Around 250 people are suspected to have contracted salmonella, following a food festival in Newcastle.
Eight cases have been confirmed. The outbreak began after the Street Spice event which took place in the city between 28 February and 2 March.
The authorities are working with the businesses which ran thirteen separate stalls to try to identify the source.
Those suspected of picking up the bacteria have reported flu-like symptoms and stomach pain.
The Health Protection Agency have released a statement after nearly 200 cases of sickness were reported following a food festival held in Newcastle.
The Street Spice festival visited Newcastle last week and is thought to have been attended by 12,000 people over the course of its visit.
– Dr Kirsty Foster, Health Protection Agency and chair of the outbreak control team
“Initial investigations have not yet identified a definite source of infection, however, we are working closely with the organisers of the event to determine the source of infection.
"Anyone who is concerned about symptoms suggesting salmonella infection should contact their GP or out-of-hours service in the first instance.
"Those affected should not return to their place of work until their symptoms have ceased for 48 hours.”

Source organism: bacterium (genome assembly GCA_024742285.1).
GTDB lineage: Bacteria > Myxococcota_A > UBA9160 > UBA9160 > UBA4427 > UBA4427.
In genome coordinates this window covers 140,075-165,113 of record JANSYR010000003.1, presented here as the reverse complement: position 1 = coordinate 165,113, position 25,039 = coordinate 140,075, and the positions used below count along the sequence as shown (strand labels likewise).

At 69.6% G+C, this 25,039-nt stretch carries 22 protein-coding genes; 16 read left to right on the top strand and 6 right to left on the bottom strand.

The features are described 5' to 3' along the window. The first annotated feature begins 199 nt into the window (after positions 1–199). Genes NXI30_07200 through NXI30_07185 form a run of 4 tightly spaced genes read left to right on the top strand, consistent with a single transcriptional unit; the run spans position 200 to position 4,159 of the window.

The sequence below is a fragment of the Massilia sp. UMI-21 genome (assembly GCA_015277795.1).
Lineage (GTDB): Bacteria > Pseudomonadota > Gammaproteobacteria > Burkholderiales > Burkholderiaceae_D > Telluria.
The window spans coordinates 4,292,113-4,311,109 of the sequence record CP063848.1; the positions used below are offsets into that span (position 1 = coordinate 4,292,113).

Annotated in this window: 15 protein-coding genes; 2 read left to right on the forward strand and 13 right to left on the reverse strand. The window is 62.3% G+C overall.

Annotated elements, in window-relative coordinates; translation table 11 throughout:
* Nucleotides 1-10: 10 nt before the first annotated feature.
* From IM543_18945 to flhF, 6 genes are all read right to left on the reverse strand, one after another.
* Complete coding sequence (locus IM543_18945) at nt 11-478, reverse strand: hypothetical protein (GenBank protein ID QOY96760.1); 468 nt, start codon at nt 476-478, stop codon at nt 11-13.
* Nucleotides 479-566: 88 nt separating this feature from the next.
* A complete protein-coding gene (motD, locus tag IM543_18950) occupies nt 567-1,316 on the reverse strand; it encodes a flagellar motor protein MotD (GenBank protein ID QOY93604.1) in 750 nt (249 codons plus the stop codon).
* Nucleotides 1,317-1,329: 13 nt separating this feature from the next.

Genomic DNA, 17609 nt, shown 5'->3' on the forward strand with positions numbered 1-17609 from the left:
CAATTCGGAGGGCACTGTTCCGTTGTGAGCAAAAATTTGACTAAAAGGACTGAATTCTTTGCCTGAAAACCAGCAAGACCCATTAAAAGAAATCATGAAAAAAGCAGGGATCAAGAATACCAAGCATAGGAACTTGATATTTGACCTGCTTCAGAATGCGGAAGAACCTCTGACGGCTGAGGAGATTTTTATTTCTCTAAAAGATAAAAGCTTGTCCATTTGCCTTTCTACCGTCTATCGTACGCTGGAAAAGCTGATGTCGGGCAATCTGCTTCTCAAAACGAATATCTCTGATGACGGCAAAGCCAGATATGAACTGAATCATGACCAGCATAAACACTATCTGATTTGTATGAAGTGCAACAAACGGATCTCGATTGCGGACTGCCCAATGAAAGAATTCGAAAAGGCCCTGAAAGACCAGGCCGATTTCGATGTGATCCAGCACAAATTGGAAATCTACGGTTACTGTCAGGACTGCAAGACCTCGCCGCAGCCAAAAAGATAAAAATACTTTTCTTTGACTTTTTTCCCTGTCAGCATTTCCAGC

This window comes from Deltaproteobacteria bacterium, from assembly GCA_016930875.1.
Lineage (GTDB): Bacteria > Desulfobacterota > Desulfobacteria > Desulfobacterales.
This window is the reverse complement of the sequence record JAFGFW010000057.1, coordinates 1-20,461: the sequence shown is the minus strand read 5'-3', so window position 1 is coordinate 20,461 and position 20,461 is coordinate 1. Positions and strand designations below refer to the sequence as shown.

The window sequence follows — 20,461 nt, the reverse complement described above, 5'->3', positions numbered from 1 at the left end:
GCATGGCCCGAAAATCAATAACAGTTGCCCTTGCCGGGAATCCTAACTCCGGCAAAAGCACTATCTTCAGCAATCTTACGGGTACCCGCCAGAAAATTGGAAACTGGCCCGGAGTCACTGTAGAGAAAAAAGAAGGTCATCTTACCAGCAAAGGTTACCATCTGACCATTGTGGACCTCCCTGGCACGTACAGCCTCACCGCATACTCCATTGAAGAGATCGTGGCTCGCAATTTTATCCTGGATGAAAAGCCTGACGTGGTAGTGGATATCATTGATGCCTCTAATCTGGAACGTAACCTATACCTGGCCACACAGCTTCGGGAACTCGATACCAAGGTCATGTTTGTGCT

Newcastle City Council believes that up to 200 cases of sickness have been reported following the city's Street Spice festival held last week.
Four people so far have proved positive for salmonella during initial tests carried out by environmental health officers.
Further results are expected to be available in due course.
12,000 people are believed to have visited the Street Spice festival while it was in Newcastle.
– Stephen Savage Director of Regulatory Services and Public Protection
“The event organisers are cooperating fully and we are continuing to investigate the source of the outbreak.
"Please can anyone with symptoms contact Regulatory Services and Public Protection at the City Council on 0191 278 7878"
Newcastle City Council have released a statement after over sixty cases of food poisoning were reported following the Street Spice festival.
The Street Spice festival took place at Newcastle's Times Square last week where sixteen businesses attended the event.
Stephen Savage, the Director of Regulatory Services and Public Protection at Newcastle City Council, said:
“The City Council’s environmental health officers, in partnership with colleagues in the Health Protection Agency, are carrying out an investigation following reports of diarrhoea and vomiting illness in some people who attended the Street Spice festival which took place in Times Square last week.
"We have been working closely with neighbouring authorities to collect samples from those affected and we hope to have preliminary results by the end of this week. We are also working closely with the 16 businesses which attended the event to identify the foods which were on sale.”
The supermarket Aldi says that it will no longer sell beefburgers from a factory in North Yorkshire where some were found to contain horsemeat.
The chain tested burgers made at the Dalepak plant for sale in its stores in the UK.
Some of the samples tested positive for tiny amounts of horse and pig DNA.
The supermarket has suspended its contract with the supplier.